book cover imagePhilosophy Between the Lines: The Lost History of Esoteric Writing
by Arthur M. Melzer.
University of Chicago Press, 2014.
Hardcover, 464 pages, $45.

It sounded like jabberwocky to some, but then-Secretary of Defense Donald Rumsfeld’s distinction between “known unknowns” or “things that we now know we don’t know,” and “unknown unknowns” or “things we do not know we don’t know,” was a remarkable, and remarkably pithy, epistemological insight. The great challenge, he observed, was turning the latter into the former.

That is the task of Arthur Melzer’s new book Philosophy Between the Lines: The Lost History of Esoteric Writing. According to Melzer, a professor of political science at Michigan State University, until about 1800 it was the worst-kept secret among philosophers that their colleagues throughout the ages had made a regular practice of concealing their true, “esoteric” beliefs underneath a surface of orthodox, “exoteric” pieties. This “double doctrine” would simultaneously appease the masses, to whom the writer would appear to uphold contemporary conventions, while remaining accessible to a few careful, worthy readers. As the Enlightenment pressed on, however, esoteric writing ceased, and with it esoteric reading—so much so that, by the mid-twentieth century, the whole idea was pronounced a myth.

Melzer is well aware that it sounds like he has read too many Dan Brown novels—which is why what follows is a sober, methodical marshaling of several kinds of evidence, meticulously organized to leave little doubt that, for nearly two centuries, philosophers have been blind to a pivotal element of their own subject.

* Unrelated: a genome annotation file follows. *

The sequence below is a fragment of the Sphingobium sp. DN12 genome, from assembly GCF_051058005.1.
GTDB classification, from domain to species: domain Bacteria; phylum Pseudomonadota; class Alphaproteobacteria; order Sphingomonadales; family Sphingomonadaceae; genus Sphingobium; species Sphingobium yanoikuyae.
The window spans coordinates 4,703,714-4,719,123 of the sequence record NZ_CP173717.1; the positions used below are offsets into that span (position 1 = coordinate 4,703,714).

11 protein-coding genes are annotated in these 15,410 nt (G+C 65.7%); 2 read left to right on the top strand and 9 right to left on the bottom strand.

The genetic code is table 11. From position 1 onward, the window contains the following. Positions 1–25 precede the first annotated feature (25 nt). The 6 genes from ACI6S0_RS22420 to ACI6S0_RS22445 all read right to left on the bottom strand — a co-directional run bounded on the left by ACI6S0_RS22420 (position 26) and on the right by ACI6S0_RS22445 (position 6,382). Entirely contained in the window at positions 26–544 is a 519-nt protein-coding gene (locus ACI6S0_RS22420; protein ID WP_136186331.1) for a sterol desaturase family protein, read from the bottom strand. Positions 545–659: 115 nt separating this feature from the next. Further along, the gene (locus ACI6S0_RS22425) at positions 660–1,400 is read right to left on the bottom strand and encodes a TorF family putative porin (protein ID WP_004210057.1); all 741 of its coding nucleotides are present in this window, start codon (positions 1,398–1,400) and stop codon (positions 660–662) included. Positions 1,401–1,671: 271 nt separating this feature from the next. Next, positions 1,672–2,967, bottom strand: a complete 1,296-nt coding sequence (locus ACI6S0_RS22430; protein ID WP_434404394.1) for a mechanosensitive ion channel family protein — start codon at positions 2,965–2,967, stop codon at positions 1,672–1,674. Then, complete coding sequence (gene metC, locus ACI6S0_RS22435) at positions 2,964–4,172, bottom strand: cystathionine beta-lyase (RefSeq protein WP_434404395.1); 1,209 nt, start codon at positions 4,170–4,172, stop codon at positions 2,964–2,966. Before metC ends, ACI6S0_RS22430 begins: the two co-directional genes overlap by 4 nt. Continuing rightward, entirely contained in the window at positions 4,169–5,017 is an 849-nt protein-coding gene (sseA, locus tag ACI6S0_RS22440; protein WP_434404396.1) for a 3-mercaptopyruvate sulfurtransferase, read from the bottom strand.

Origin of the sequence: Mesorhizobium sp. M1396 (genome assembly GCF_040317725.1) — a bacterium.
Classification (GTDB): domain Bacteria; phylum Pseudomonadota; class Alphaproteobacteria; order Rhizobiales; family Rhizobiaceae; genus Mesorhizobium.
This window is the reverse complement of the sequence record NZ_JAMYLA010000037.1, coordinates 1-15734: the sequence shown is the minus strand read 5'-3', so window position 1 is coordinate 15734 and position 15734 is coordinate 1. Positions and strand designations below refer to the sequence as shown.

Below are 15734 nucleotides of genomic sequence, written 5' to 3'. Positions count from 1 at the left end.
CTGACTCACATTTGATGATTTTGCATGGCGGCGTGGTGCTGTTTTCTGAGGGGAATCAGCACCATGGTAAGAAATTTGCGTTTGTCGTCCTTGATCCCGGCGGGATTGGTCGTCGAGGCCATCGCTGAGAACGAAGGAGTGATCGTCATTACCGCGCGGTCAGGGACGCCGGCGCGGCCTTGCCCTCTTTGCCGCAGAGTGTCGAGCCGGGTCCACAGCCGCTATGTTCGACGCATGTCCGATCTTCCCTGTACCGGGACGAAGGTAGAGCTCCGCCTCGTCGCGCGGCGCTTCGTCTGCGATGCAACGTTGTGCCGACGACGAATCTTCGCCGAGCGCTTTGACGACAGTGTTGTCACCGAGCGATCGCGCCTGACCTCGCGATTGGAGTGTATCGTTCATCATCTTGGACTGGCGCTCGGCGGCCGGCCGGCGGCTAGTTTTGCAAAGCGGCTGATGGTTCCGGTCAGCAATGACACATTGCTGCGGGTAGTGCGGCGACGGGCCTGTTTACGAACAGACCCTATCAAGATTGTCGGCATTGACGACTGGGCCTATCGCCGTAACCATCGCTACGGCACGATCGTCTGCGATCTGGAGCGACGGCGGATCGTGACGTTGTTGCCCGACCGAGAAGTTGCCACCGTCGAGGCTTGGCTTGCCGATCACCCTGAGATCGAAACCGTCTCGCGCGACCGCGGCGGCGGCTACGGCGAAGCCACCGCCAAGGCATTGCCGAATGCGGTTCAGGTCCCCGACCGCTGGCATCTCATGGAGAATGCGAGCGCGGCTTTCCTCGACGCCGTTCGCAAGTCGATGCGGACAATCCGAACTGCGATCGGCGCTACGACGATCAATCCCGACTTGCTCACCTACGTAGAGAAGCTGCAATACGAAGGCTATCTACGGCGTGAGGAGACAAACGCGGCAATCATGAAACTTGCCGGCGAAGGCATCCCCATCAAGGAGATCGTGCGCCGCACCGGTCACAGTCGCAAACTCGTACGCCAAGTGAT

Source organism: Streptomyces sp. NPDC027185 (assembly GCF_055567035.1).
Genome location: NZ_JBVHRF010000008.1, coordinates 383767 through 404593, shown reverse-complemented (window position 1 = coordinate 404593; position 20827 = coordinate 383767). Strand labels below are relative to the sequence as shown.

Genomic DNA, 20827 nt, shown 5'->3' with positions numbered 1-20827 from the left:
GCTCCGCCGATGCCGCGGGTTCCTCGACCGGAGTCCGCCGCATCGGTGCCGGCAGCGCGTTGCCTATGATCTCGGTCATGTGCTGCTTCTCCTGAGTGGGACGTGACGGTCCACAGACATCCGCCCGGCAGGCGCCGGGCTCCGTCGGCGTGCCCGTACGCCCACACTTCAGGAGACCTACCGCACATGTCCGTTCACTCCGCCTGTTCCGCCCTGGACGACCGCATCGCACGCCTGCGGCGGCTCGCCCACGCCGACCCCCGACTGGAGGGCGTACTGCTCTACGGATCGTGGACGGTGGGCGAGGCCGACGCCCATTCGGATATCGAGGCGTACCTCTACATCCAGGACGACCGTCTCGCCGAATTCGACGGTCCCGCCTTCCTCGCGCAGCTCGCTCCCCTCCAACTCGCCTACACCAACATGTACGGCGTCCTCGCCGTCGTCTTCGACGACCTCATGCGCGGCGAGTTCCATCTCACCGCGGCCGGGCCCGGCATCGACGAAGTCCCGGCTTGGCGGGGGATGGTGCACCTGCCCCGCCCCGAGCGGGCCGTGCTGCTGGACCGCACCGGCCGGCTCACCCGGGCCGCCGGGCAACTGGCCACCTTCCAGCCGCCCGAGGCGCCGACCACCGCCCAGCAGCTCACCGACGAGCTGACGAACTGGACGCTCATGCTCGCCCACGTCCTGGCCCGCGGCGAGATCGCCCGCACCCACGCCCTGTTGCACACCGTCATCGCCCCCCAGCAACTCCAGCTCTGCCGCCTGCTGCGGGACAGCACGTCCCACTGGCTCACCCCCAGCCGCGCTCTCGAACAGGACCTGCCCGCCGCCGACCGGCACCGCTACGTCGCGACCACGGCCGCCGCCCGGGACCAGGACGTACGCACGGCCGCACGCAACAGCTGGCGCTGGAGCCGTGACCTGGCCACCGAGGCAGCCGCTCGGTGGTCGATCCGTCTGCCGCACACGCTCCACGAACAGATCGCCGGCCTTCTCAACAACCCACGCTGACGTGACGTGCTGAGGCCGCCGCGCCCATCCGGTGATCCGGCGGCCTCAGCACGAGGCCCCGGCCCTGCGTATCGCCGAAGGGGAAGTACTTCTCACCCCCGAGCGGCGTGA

The historical testimony is so extensive that Melzer could not fit it all in the book: available online is a 110-page appendix of authors from Homer and Hesiod to C. S. Peirce and Wittgenstein, attesting to the use of esoteric writing, either in others’ works or their own. The quantity and universality of the evidence is extraordinary. As Melzer writes, “It is in fact difficult to name a single major philosopher from any time or place before 1800 who did not somewhere make open and approving reference to this practice.”

But why, then, given so much evidence, was this practice not simply forgotten, but declared fantastic by modern academia? How was such an enormous oversight possible? The answer requires understanding not just the historical, but the philosophical, grounds for esoteric writing.

Esotericism, writes Melzer, “grows out of the fundamental and abiding philosophical problem of theory and praxis—especially the question of the relation between philosophic rationalism and political community, or between ‘the two lives’: the vita contemplativa and the vita activa. Are the two fundamentally harmonious (essentially the Enlightenment view) or antagonistic (the dominant classical view)?” For premodern philosophers, Melzer argues, the “conflictual” view—the belief that the Philosopher and the City are intrinsically at odds—requires the careful concealment of what are inevitably subversive truths. Thus the philosopher practices “defensive” esotericism, to shield him from the wrath of the Powers That Be; “protective” esotericism, to shield the City, constituted of non-philosophers, from truths that would threaten its stability; and “pedagogical” esotericism, which enables the perpetuation of philosophy in an environment to which it is anathema.